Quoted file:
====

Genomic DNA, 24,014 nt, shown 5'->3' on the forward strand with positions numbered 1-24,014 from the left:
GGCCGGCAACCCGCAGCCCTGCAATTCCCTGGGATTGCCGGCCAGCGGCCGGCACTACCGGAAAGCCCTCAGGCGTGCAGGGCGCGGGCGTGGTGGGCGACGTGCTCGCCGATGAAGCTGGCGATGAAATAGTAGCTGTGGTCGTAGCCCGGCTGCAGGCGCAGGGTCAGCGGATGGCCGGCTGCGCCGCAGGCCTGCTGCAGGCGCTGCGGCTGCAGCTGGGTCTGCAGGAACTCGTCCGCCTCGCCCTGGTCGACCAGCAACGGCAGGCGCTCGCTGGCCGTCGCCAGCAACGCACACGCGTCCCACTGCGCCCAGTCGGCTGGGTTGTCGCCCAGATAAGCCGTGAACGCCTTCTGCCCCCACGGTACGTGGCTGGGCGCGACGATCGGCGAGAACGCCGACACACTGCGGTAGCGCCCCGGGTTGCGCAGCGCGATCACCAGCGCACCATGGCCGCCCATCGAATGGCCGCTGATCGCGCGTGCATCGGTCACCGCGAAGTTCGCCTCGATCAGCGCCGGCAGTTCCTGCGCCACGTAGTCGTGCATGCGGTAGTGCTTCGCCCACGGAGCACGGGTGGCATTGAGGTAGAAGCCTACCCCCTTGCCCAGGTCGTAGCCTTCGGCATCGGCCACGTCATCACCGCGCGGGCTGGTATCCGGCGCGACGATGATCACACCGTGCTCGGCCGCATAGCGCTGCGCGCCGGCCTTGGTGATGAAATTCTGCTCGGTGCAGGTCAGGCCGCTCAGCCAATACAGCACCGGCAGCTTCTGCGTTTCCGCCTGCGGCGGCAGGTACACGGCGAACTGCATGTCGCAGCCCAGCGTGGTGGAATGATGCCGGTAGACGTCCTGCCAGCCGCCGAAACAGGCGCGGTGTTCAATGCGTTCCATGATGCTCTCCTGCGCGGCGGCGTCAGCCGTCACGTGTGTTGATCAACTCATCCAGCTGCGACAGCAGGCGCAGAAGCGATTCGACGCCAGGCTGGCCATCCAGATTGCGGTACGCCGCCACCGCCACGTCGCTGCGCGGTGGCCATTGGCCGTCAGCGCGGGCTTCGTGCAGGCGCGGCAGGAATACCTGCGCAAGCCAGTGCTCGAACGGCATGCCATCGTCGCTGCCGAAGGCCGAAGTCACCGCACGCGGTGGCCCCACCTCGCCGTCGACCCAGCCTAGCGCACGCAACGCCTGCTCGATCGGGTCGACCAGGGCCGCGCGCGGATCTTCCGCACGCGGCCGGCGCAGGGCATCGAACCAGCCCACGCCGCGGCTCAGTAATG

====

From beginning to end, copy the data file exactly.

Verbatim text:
Genomic DNA, 24,014 nt, shown 5'->3' on the forward strand with positions numbered 1-24,014 from the left:
GGCCGGCAACCCGCAGCCCTGCAATTCCCTGGGATTGCCGGCCAGCGGCCGGCACTACCGGAAAGCCCTCAGGCGTGCAGGGCGCGGGCGTGGTGGGCGACGTGCTCGCCGATGAAGCTGGCGATGAAATAGTAGCTGTGGTCGTAGCCCGGCTGCAGGCGCAGGGTCAGCGGATGGCCGGCTGCGCCGCAGGCCTGCTGCAGGCGCTGCGGCTGCAGCTGGGTCTGCAGGAACTCGTCCGCCTCGCCCTGGTCGACCAGCAACGGCAGGCGCTCGCTGGCCGTCGCCAGCAACGCACACGCGTCCCACTGCGCCCAGTCGGCTGGGTTGTCGCCCAGATAAGCCGTGAACGCCTTCTGCCCCCACGGTACGTGGCTGGGCGCGACGATCGGCGAGAACGCCGACACACTGCGGTAGCGCCCCGGGTTGCGCAGCGCGATCACCAGCGCACCATGGCCGCCCATCGAATGGCCGCTGATCGCGCGTGCATCGGTCACCGCGAAGTTCGCCTCGATCAGCGCCGGCAGTTCCTGCGCCACGTAGTCGTGCATGCGGTAGTGCTTCGCCCACGGAGCACGGGTGGCATTGAGGTAGAAGCCTACCCCCTTGCCCAGGTCGTAGCCTTCGGCATCGGCCACGTCATCACCGCGCGGGCTGGTATCCGGCGCGACGATGATCACACCGTGCTCGGCCGCATAGCGCTGCGCGCCGGCCTTGGTGATGAAATTCTGCTCGGTGCAGGTCAGGCCGCTCAGCCAATACAGCACCGGCAGCTTCTGCGTTTCCGCCTGCGGCGGCAGGTACACGGCGAACTGCATGTCGCAGCCCAGCGTGGTGGAATGATGCCGGTAGACGTCCTGCCAGCCGCCGAAACAGGCGCGGTGTTCAATGCGTTCCATGATGCTCTCCTGCGCGGCGGCGTCAGCCGTCACGTGTGTTGATCAACTCATCCAGCTGCGACAGCAGGCGCAGAAGCGATTCGACGCCAGGCTGGCCATCCAGATTGCGGTACGCCGCCACCGCCACGTCGCTGCGCGGTGGCCATTGGCCGTCAGCGCGGGCTTCGTGCAGGCGCGGCAGGAATACCTGCGCAAGCCAGTGCTCGAACGGCATGCCATCGTCGCTGCCGAAGGCCGAAGTCACCGCACGCGGTGGCCCCACCTCGCCGTCGACCCAGCCTAGCGCACGCAACGCCTGCTCGATCGGGTCGACCAGGGCCGCGCGCGGATCTTCCGCACGCGGCCGGCGCAGGGCATCGAACCAGCCCACGCCGCGGCTCAGTAATG